The deep evolutionary roots of Cannabis and Humulus: fossils, genomics, and geography

Published: 27 June 2022| Version 3 | DOI: 10.17632/4fzdts2nj6.3
Erik Tihelka, Yongli Wang,


Although the duo Cannabis and Humulus includes some of the earliest and most versatile domesticated plants, their evolution remains poorly understood. We revise the fossil record of Cannabis and Humulus to constrain the age and geographic location of the plants. Exquisite fossils from the Eocene of North America assigned to Humulus lupulus, suggest that the common hop may represent a true ‘living fossil’ that has experienced a prolonged period of evolutionary stasis. Our molecular clock analyses reveal that the common ancestor of Cannabis and Humulus diverged in the Eocene to Paleocene, coinciding with the emergence of steppe biomes in Eurasia during the late Eocene, constraining the geographical origin of both plants and offering a framework for testing causal hypotheses of their divergence.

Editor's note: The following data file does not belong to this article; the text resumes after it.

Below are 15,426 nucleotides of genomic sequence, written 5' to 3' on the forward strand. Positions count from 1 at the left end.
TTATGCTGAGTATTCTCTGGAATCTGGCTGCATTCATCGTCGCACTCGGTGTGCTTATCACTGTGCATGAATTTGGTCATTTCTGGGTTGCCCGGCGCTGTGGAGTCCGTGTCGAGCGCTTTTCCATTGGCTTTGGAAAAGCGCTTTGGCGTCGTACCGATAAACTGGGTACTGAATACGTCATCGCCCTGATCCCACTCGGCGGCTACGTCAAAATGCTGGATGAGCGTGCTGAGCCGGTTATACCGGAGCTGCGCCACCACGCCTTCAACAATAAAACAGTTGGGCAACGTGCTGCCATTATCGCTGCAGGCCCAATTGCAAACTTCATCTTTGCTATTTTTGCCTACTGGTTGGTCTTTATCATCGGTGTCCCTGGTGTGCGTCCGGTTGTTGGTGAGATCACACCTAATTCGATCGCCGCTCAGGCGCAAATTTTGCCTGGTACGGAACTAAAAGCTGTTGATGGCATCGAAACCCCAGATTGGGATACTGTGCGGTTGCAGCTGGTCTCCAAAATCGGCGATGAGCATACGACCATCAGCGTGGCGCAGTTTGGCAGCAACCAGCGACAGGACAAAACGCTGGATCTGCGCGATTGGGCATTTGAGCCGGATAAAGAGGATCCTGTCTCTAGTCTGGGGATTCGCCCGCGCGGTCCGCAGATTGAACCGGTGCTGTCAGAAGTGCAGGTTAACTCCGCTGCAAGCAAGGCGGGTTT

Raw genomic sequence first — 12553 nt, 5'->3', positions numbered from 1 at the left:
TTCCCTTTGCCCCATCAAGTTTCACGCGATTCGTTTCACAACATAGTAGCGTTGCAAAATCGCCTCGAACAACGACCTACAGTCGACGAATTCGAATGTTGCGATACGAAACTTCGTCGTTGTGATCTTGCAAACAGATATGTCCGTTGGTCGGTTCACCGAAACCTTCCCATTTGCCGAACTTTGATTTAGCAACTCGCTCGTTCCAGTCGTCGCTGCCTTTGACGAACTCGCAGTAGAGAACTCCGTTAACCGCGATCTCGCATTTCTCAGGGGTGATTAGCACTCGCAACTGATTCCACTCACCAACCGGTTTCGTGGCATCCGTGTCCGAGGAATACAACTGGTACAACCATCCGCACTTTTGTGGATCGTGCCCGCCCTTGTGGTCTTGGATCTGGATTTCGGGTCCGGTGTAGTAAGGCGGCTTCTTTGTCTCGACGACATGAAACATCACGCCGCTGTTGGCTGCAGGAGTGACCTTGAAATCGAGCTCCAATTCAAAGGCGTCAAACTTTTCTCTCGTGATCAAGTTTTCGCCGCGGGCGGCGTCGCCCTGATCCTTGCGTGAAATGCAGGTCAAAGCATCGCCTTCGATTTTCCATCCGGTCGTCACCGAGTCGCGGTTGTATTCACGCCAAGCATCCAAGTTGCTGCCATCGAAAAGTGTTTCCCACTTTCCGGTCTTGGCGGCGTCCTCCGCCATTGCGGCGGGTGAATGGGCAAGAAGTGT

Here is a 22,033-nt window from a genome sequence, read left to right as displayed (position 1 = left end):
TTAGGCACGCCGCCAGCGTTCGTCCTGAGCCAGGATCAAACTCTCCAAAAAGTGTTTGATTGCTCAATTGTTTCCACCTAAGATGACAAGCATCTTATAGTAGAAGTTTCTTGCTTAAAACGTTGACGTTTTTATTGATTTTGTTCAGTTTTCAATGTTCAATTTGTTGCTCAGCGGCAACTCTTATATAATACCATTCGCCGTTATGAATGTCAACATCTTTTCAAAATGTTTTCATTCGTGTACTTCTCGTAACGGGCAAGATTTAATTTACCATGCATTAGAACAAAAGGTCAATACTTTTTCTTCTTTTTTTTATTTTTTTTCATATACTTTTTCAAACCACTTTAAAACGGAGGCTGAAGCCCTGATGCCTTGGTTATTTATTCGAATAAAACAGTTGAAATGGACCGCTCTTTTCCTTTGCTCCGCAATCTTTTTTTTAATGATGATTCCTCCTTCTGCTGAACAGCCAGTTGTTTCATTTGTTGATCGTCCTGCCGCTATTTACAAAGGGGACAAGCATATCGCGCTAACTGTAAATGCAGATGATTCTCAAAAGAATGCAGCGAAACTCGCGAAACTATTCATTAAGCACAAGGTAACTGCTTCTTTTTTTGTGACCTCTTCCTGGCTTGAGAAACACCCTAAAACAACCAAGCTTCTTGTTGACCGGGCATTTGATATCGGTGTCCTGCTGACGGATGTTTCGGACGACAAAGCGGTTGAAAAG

Natural Sciences, Evolutionary Biology